There is a diagram of the brake caliper on

    Click on OEM > Honda > 1973 > CB350G > brake caliper
    Potage St. Germaine, Mar 17, 2007
  5. That would be the main caliper mounting bolt.
    Wrong again.
    The Older Gentleman, Mar 17, 2007
  6. I see two bolts in the diagram that appear to hold the caliper to the
    pivoting arm and a single longer bolt with a spring on it.

    What is the spring for?
    Potage St. Germaine, Mar 17, 2007
  7. Ah. I was thinking you were referring to the larger bolt in the same
    plane, that holds the caliper to the fork leg.
    You figure it. I've owned maybe 15-20 bikes with that caliper, and it
    isn't hard to work out.
    The Older Gentleman, Mar 17, 2007
  8. A bloody lot of help you are, ya cheeky bastard.

    The spring seems to hold pressure on the caliper adjusting bolt to
    keep it tight.

    I never owned a Honda with disk brakes so I've never had to adjust the
    front caliper to keep it from squeaking and binding.

    I can't make out from the diagram on exactly which
    two holes #11, the caliper adjusting boltgoes through, but I suppose
    the head of the bolt is going through the fork slider.

    The concensus of opinion on Honda forums is that you can ride a Honda
    for years without the caliper adjusting bolt.

    Here's a website where the guy had to take his front caliper apart
    because the piston was stuck.
    Potage St. Germaine, Mar 18, 2007
  9. Attached to, via a lug
    The Older Gentleman, Mar 18, 2007
  10. OK, now that we are both tuned to the same channel, doesn't it seem
    likely that tightening the caliper adjustment nut several turns, and
    then loosening it the same number of turns would force the piston back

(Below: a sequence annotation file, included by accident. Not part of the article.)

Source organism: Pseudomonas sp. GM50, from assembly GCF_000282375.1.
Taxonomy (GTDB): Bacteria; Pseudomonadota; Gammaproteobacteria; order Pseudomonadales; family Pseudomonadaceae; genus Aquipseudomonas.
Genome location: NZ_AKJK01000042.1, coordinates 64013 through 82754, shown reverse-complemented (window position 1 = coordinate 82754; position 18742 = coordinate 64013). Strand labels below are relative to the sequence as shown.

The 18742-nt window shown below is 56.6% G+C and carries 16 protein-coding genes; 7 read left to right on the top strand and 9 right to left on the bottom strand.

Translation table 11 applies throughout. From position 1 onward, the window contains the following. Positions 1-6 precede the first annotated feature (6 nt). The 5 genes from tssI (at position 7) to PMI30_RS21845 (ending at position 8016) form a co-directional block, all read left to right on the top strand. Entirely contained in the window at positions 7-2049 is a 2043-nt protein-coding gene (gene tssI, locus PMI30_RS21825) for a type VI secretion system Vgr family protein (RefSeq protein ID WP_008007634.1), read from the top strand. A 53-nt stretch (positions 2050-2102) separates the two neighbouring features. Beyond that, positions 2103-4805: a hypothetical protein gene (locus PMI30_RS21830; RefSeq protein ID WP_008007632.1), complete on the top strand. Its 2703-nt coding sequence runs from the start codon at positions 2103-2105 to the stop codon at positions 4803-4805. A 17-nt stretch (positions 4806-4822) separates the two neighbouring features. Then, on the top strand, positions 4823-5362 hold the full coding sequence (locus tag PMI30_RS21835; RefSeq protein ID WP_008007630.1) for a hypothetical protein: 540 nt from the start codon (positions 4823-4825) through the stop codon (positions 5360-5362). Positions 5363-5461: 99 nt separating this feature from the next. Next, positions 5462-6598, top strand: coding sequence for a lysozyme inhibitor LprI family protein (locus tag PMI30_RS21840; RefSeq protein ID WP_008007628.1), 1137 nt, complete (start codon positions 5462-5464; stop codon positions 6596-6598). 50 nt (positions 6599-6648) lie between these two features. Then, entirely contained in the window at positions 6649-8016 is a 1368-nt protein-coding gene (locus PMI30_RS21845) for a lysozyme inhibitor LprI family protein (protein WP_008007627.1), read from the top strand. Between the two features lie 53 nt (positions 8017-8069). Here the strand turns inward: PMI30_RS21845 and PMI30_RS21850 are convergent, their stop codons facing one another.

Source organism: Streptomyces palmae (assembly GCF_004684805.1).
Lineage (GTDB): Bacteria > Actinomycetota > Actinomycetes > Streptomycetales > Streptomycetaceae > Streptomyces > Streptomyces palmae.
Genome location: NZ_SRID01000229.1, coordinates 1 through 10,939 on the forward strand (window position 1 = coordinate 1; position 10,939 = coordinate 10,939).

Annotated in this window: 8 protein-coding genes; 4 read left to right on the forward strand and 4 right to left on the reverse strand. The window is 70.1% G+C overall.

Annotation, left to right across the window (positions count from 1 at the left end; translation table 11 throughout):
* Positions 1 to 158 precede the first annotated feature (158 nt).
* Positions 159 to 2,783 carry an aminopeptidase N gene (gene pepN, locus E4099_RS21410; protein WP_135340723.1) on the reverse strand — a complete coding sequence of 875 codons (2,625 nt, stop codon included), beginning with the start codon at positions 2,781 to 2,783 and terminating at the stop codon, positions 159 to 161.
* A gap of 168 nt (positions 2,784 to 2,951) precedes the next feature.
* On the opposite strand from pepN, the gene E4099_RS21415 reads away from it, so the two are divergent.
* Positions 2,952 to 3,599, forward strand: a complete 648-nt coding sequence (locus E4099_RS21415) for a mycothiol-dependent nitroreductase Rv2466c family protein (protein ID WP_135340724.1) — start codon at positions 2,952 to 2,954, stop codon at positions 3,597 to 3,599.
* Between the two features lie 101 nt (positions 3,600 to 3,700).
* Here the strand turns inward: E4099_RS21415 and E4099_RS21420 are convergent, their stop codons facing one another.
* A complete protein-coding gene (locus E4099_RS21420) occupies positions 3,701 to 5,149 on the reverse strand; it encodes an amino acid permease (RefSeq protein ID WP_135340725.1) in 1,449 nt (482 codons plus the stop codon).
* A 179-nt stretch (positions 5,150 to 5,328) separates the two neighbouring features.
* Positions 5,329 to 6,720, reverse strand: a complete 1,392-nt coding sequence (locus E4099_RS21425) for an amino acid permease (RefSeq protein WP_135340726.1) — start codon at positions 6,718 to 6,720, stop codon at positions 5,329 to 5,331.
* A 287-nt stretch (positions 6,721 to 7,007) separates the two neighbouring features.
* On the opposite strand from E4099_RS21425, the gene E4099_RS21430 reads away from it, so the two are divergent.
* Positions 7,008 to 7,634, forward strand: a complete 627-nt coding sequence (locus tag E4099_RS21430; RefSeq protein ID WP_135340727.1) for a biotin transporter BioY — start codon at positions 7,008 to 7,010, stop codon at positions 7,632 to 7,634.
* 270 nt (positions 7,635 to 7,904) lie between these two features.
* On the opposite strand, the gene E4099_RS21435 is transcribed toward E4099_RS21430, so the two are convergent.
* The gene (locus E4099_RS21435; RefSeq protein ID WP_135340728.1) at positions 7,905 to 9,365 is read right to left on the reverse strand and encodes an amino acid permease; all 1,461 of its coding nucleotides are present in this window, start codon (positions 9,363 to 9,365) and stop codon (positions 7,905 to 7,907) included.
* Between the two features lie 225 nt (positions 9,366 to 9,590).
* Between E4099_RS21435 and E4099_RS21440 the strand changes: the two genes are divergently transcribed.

enough so you can pull the live brake pad out of the caliper?

    Maybe Honda didn't intend the caliper adjustment bolt to be used as a
    poston compressor, maybe the guy that told me it could be used in that
    manner was just a natural mechanical genius...
    Potage St. Germaine, Mar 18, 2007
  11. FFS.

    Have you seen the spring? It would disgrace a Biro.

    Have you see the threads in the lug on the fork leg? The sort of force
    needed to push a piston back would strip them in a very short time.

    Have you twigged that it's not an adjustment nut at all, but actually a
    screw with a slot in it, that you turn with a screwdriver. The nut is
    just a locknut. You try using it in the manner you describe and see how
    far you get.

    Finally, turning the adjuster in the manner you describe is opnly
    possible when the brake is fully installed, and you can't pull the pad
    out because there's the disc on the way.

    You want to push the piston back and extract the pad - remove the
    caliper and use a G-clamp.

    The bloke who told you it was a piston compressor was, like you, talking
    out of his arse.
    The Older Gentleman, Mar 18, 2007
  12. Whatever in your Islands of Mediocrity is a "Biro"? Do I really need
    to know?
    No, I never paid that much attention to Hondas, except when Honda
    riders begged me to help them fix their ersatz motorbikes.
    Should I be humbly grateful to another arsehole for straightening me
    out on that trivia?
    Potage St. Germaine, Mar 18, 2007